The mayor made a few other comments that he wasn’t pressed to clarify. One was a statement that our venues are nurturing local talent but didn’t clarify how. One would have to deduct he’s talking about exposure – the same principal that is driving the Make Music Madison event. As Clyde Stubblefield has been heard to say, “Exposure? People die from that.” The mayor also remarked the city has made some enormous investments but indicated that it’s nowhere near what is possible. While this seems true enough he wasn’t pressed to give examples beyond this obvious reference to Overture. He also stated there were four “Madison songs” being considered for the video but did not specify what those were. Lastly he lavished the Dane Dances program with praise stating that the increased funding for that program is intact. Why a $5,000 increase to Dane Dances is lumped in as part of these initiatives is perplexing. While a LOT of are wondering, “Why their program to the exclusion of everyone else’s?” this is hardly a “new” initiative.
The Q&A section proved truly bizarre. When I questioned the panel about how a $50,000 video that goes viral was going to improve conditions for musicians that already live and work here, Soglin responded with some tripped-out nonsense about active waterways and how musicians are the sons and daughters of pirates and scoundrels. The Mayor had a similarly empty response when Brian Standing, a local activist and trombonist with the Forward Marching Band, asked how the Mayor could support musicians being paid while also supporting an ordinance that prevents street musicians from soliciting money. He also had no answer for questions relating to issues such as what could be done to address the fact the musicians make no money here and that talented musicians are compelled to leave the city in order to find success in other cities that are more supportive and have more industry. Another question was asked about how the city could subsidize rehearsal space and possibly even living space for artists. The mayor seemed to have a revelation about this one – as if he had never entertained the idea before.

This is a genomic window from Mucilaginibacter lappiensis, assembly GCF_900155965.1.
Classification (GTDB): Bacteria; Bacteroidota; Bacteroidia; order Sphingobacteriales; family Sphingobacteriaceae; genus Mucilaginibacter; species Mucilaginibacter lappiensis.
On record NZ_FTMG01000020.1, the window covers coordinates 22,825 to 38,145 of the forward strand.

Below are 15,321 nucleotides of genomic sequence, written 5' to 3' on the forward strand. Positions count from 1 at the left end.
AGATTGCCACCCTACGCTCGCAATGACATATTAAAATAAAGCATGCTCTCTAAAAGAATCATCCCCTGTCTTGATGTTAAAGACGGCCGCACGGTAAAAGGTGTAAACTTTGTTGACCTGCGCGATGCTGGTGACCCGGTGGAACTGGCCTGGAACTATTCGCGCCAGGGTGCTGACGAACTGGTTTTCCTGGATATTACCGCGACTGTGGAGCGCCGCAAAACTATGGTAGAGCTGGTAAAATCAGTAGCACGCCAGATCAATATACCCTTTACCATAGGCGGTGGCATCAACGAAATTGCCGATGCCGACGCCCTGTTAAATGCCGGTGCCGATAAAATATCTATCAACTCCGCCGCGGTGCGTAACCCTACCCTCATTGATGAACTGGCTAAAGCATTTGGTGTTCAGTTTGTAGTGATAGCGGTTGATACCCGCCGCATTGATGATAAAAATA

Rothschild gave some brief history about how his idea for Make Music Madison evolved from a French festival he witnessed. Rothschild is very enthused if a bit overwhelmed about the prospect of pulling this event off. He’s very organized, however, and continued on for another hour afterward discussing the event and the volunteers he needs to pull it off. Rothschild was actually prepared to answer a question of what’s going on to support hip-hop inMadison as the city has a reputation for not being hip-hop friendly. “There’s a box on our organization chart for Make Music Madison that has hip-hop written on it,” he explained. He then suggested the questioner get involved and take ownership of it. Good answer.
This is not meant to be a put-down to these initiatives. It was heartening to see this discussion take place and wouldn’t it be sweet if the city and the Arts Commission had this conversation on a regular basis? There is a much larger conversation to have, obviously, and it’s encouraging to see efforts being made to connect those with the ideas and solutions with those capable of putting them into action. The current initiatives underscore the city’s approach to music as being a way to support the city and not the other way around. With increased dialogue perhaps the city will come to the realization that it needs to involve the musician-citizen as part of the planning, not just the implementation.